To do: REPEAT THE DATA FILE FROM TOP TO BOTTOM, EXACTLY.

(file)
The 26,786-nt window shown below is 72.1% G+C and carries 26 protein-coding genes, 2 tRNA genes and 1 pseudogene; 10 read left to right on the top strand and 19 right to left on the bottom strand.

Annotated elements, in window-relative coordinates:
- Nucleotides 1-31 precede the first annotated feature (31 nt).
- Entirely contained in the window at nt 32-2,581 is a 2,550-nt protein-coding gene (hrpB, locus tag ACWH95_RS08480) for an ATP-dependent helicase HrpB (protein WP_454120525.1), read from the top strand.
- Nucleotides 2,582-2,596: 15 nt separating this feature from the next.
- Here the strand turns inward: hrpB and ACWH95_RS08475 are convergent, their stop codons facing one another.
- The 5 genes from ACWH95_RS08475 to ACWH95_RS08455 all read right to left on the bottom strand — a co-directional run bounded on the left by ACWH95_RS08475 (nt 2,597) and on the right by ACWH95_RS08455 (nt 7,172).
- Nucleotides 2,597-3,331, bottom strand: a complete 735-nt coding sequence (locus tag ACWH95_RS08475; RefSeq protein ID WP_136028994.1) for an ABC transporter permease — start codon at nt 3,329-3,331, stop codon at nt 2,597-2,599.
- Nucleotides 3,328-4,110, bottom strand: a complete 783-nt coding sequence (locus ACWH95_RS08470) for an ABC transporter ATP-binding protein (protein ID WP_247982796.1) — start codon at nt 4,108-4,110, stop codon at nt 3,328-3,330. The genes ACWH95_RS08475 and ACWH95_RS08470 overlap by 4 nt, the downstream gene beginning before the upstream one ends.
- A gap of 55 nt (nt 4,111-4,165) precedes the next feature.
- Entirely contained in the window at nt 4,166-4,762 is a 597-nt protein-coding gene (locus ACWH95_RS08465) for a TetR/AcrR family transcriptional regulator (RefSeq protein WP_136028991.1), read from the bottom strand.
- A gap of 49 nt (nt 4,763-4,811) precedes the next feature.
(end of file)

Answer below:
The 26,786-nt window shown below is 72.1% G+C and carries 26 protein-coding genes, 2 tRNA genes and 1 pseudogene; 10 read left to right on the top strand and 19 right to left on the bottom strand.

Annotated elements, in window-relative coordinates:
- Nucleotides 1-31 precede the first annotated feature (31 nt).
- Entirely contained in the window at nt 32-2,581 is a 2,550-nt protein-coding gene (hrpB, locus tag ACWH95_RS08480) for an ATP-dependent helicase HrpB (protein WP_454120525.1), read from the top strand.
- Nucleotides 2,582-2,596: 15 nt separating this feature from the next.
- Here the strand turns inward: hrpB and ACWH95_RS08475 are convergent, their stop codons facing one another.
- The 5 genes from ACWH95_RS08475 to ACWH95_RS08455 all read right to left on the bottom strand — a co-directional run bounded on the left by ACWH95_RS08475 (nt 2,597) and on the right by ACWH95_RS08455 (nt 7,172).
- Nucleotides 2,597-3,331, bottom strand: a complete 735-nt coding sequence (locus tag ACWH95_RS08475; RefSeq protein ID WP_136028994.1) for an ABC transporter permease — start codon at nt 3,329-3,331, stop codon at nt 2,597-2,599.
- Nucleotides 3,328-4,110, bottom strand: a complete 783-nt coding sequence (locus ACWH95_RS08470) for an ABC transporter ATP-binding protein (protein ID WP_247982796.1) — start codon at nt 4,108-4,110, stop codon at nt 3,328-3,330. The genes ACWH95_RS08475 and ACWH95_RS08470 overlap by 4 nt, the downstream gene beginning before the upstream one ends.
- A gap of 55 nt (nt 4,111-4,165) precedes the next feature.
- Entirely contained in the window at nt 4,166-4,762 is a 597-nt protein-coding gene (locus ACWH95_RS08465) for a TetR/AcrR family transcriptional regulator (RefSeq protein WP_136028991.1), read from the bottom strand.
- A gap of 49 nt (nt 4,763-4,811) precedes the next feature.